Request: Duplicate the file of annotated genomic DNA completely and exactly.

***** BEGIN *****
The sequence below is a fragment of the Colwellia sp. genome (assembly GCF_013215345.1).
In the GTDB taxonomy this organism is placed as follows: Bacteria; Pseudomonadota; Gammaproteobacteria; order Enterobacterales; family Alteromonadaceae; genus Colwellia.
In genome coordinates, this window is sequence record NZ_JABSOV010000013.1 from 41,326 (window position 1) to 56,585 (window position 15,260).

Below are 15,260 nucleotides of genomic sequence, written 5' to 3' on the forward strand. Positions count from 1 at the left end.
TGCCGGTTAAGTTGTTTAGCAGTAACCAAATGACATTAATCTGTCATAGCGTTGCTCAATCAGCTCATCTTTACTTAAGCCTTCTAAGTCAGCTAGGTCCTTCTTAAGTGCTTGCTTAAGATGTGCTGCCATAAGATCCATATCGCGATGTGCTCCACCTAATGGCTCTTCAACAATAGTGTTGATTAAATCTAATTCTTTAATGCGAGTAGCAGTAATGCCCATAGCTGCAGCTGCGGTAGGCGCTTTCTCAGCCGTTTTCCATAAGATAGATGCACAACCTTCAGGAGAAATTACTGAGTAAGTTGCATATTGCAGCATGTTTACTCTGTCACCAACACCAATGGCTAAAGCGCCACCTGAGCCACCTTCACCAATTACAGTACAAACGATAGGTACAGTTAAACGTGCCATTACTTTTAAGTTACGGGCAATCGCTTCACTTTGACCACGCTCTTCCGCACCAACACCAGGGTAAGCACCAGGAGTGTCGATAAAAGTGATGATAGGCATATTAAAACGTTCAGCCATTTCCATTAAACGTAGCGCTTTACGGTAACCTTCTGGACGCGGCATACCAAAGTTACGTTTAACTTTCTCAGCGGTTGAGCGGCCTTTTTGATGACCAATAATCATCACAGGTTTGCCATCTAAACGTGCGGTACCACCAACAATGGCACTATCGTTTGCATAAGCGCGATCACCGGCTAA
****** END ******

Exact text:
The sequence below is a fragment of the Colwellia sp. genome (assembly GCF_013215345.1).
In the GTDB taxonomy this organism is placed as follows: Bacteria; Pseudomonadota; Gammaproteobacteria; order Enterobacterales; family Alteromonadaceae; genus Colwellia.
In genome coordinates, this window is sequence record NZ_JABSOV010000013.1 from 41,326 (window position 1) to 56,585 (window position 15,260).

Below are 15,260 nucleotides of genomic sequence, written 5' to 3' on the forward strand. Positions count from 1 at the left end.
TGCCGGTTAAGTTGTTTAGCAGTAACCAAATGACATTAATCTGTCATAGCGTTGCTCAATCAGCTCATCTTTACTTAAGCCTTCTAAGTCAGCTAGGTCCTTCTTAAGTGCTTGCTTAAGATGTGCTGCCATAAGATCCATATCGCGATGTGCTCCACCTAATGGCTCTTCAACAATAGTGTTGATTAAATCTAATTCTTTAATGCGAGTAGCAGTAATGCCCATAGCTGCAGCTGCGGTAGGCGCTTTCTCAGCCGTTTTCCATAAGATAGATGCACAACCTTCAGGAGAAATTACTGAGTAAGTTGCATATTGCAGCATGTTTACTCTGTCACCAACACCAATGGCTAAAGCGCCACCTGAGCCACCTTCACCAATTACAGTACAAACGATAGGTACAGTTAAACGTGCCATTACTTTTAAGTTACGGGCAATCGCTTCACTTTGACCACGCTCTTCCGCACCAACACCAGGGTAAGCACCAGGAGTGTCGATAAAAGTGATGATAGGCATATTAAAACGTTCAGCCATTTCCATTAAACGTAGCGCTTTACGGTAACCTTCTGGACGCGGCATACCAAAGTTACGTTTAACTTTCTCAGCGGTTGAGCGGCCTTTTTGATGACCAATAATCATCACAGGTTTGCCATCTAAACGTGCGGTACCACCAACAATGGCACTATCGTTTGCATAAGCGCGATCACCGGCTAA